Contaminated drinking water raises Jackson, Mississippi school absence rates

April 17, 2023
A research team found a correlation between boil water alters and unexcused absence rates in the public schools of Jackson, Mississippi, showing the effects of water contamination on health.

A team of researchers have published a study, showing how boil water alerts disrupted significantly student learning: Each time an alert was issued, unexcused absence rates in Jackson, Mississippi’s public schools increased between 1% and 10%, according to a press release by Brown University.

Chronic school absenteeism impacts not only a child’s academic record, but also their health and well-being, said lead author Erica Walker, an assistant professor of epidemiology at Brown. Research shows that chronic absenteeism is associated with increased likelihood of poverty and decreases in mental and physical health.

“We’re talking about much larger repercussions than gastrointestinal illness from drinking unsafe water,” Walker said. “These findings show how chronic exposure to contaminated water over time can negatively affect the trajectory of a child’s life.”

The water crisis in Jackson has made global headlines as a major environmental catastrophe, impacting the health and well-being of residents. The researchers focused on the city’s most vulnerable population: its children.

To conduct the study, the team used data on boil water alerts issued by the City of Jackson’s Water and Sewer Business Administration Office between 2015 and 2021, daily school attendance data from Jackson’s Public School District and demographic data from the U.S. Census Bureau’s American Community Survey.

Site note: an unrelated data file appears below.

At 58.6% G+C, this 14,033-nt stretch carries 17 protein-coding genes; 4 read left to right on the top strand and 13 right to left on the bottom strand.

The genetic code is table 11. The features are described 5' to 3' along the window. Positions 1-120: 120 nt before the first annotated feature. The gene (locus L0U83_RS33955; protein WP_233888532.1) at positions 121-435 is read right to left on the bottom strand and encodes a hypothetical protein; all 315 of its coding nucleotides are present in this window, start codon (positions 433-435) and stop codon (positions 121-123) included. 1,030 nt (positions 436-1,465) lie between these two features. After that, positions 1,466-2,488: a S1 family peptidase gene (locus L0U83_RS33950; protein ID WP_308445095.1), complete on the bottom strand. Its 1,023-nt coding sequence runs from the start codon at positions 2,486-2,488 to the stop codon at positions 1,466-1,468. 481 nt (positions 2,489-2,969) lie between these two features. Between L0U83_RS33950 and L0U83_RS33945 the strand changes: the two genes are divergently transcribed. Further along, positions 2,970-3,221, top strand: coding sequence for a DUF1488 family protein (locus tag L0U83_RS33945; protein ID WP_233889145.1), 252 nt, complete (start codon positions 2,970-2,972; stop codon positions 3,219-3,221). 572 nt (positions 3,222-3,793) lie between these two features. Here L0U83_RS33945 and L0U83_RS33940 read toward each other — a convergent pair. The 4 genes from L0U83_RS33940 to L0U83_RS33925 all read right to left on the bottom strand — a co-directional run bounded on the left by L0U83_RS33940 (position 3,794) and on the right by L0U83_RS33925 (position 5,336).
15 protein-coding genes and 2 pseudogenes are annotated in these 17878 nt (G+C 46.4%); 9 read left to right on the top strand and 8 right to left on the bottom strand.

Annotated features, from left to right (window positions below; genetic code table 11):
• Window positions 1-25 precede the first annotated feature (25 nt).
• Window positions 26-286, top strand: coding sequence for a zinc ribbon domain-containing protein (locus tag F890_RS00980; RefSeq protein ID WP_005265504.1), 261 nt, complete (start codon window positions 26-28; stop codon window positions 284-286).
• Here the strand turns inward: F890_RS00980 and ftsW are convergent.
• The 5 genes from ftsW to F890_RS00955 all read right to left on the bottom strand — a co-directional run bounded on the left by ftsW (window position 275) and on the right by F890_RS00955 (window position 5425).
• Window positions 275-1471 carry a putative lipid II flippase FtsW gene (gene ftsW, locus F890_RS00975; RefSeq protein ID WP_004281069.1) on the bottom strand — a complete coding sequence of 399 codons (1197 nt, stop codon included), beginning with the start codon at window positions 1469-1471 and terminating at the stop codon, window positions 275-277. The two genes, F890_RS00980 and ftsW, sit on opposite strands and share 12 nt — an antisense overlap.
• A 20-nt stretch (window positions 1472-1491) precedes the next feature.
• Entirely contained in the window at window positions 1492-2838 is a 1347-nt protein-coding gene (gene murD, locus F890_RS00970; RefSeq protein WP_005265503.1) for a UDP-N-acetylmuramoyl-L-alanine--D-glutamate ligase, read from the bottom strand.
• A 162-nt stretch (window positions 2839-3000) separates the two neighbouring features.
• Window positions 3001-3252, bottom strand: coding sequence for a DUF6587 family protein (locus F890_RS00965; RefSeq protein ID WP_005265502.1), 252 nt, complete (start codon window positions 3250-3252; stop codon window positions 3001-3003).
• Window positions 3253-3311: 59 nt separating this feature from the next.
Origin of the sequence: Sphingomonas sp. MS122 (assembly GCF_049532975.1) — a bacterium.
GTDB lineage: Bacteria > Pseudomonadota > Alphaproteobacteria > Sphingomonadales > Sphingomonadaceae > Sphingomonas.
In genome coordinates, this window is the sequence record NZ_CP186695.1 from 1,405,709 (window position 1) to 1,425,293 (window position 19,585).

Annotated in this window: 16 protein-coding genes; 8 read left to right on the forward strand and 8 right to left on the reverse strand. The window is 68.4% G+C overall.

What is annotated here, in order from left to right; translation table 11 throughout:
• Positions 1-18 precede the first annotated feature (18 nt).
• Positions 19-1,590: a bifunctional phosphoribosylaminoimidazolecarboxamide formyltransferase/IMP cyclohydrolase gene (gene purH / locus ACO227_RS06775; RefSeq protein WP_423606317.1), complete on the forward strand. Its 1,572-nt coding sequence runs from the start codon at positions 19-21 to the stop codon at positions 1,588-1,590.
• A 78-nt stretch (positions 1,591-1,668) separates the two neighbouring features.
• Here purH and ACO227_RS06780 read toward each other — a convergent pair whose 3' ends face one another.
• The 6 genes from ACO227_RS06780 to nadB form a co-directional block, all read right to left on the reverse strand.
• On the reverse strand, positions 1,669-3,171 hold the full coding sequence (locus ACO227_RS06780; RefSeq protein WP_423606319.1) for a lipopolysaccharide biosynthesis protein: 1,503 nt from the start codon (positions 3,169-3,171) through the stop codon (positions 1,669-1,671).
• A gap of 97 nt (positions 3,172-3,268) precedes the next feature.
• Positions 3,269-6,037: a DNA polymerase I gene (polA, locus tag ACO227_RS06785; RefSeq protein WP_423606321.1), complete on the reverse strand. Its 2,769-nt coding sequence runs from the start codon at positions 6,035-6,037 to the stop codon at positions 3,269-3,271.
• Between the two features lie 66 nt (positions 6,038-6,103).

The data showed that each time a boil water alert was issued, unexcused absence rates increased by 1 to 10%.

They also showed decreases in unexcused absences in schools where much of the student body receives free and reduced lunches — likely, Walker said, because the water contamination disrupts at-home meal preparation, so families may instead count on schools to safely provide lunch for children that day.

As the director of the Community Noise Lab at Brown, Walker originally wanted to study the effects of noise pollution on public health in Jackson. However, when the community made clear that the water contamination was a more pressing concern, Walker shifted focus.

She organized a team to set up mobile laboratories across the city to test tap water quality — work that remains ongoing. Separately, Walker partnered with researchers from the University of Mississippi, Massachusetts Institute of Technology, Boston University and Salem State University to learn more about the effects of contaminated water on community health. They recognized that the ubiquity of boil water alerts would make them an accessible metric that would be understandable to the public.

In the study, the researchers concluded that their analysis highlights the urgency of addressing the root causes of the poor water quality in Jackson. They provide suggestions for how municipalities can more effectively spread the word about contaminated water, including social media posts, voicemails or conducting door-to-door outreach when resources enable it. They also suggested that the Mississippi Department of Health publish a sample press release for local water systems that includes information about the cause of the boil water alert, the population and public schools impacted, and what precautions to take.

The team said the findings could benefit other cities struggling with poor water infrastructure and shed light on the many issues directly and indirectly caused by boil water alerts. Team members from MIT created a data visualization to engage the community both within Jackson and across the world about the research findings.

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